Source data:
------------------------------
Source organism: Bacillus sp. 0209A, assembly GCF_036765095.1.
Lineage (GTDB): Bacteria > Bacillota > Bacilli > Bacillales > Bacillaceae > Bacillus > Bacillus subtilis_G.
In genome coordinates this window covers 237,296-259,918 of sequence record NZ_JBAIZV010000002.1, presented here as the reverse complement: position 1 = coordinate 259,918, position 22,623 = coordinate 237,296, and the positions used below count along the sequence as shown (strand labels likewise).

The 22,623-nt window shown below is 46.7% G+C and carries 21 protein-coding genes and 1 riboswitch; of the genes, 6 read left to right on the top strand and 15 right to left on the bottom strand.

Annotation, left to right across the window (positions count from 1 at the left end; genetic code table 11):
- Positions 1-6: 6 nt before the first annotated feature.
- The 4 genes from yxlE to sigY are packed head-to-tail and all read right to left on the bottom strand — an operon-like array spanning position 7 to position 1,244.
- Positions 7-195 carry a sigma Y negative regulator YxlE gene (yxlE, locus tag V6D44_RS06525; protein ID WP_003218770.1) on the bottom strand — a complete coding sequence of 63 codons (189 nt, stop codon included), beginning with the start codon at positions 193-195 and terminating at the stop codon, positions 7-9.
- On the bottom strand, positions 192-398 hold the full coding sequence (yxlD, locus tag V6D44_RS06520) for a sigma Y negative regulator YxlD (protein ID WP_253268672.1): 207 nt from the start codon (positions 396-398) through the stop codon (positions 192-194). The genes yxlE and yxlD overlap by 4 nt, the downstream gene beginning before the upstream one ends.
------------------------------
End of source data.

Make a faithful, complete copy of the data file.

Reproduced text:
Source organism: Bacillus sp. 0209A, assembly GCF_036765095.1.
Lineage (GTDB): Bacteria > Bacillota > Bacilli > Bacillales > Bacillaceae > Bacillus > Bacillus subtilis_G.
In genome coordinates this window covers 237,296-259,918 of sequence record NZ_JBAIZV010000002.1, presented here as the reverse complement: position 1 = coordinate 259,918, position 22,623 = coordinate 237,296, and the positions used below count along the sequence as shown (strand labels likewise).

The 22,623-nt window shown below is 46.7% G+C and carries 21 protein-coding genes and 1 riboswitch; of the genes, 6 read left to right on the top strand and 15 right to left on the bottom strand.

Annotation, left to right across the window (positions count from 1 at the left end; genetic code table 11):
- Positions 1-6: 6 nt before the first annotated feature.
- The 4 genes from yxlE to sigY are packed head-to-tail and all read right to left on the bottom strand — an operon-like array spanning position 7 to position 1,244.
- Positions 7-195 carry a sigma Y negative regulator YxlE gene (yxlE, locus tag V6D44_RS06525; protein ID WP_003218770.1) on the bottom strand — a complete coding sequence of 63 codons (189 nt, stop codon included), beginning with the start codon at positions 193-195 and terminating at the stop codon, positions 7-9.
- On the bottom strand, positions 192-398 hold the full coding sequence (yxlD, locus tag V6D44_RS06520) for a sigma Y negative regulator YxlD (protein ID WP_253268672.1): 207 nt from the start codon (positions 396-398) through the stop codon (positions 192-194). The genes yxlE and yxlD overlap by 4 nt, the downstream gene beginning before the upstream one ends.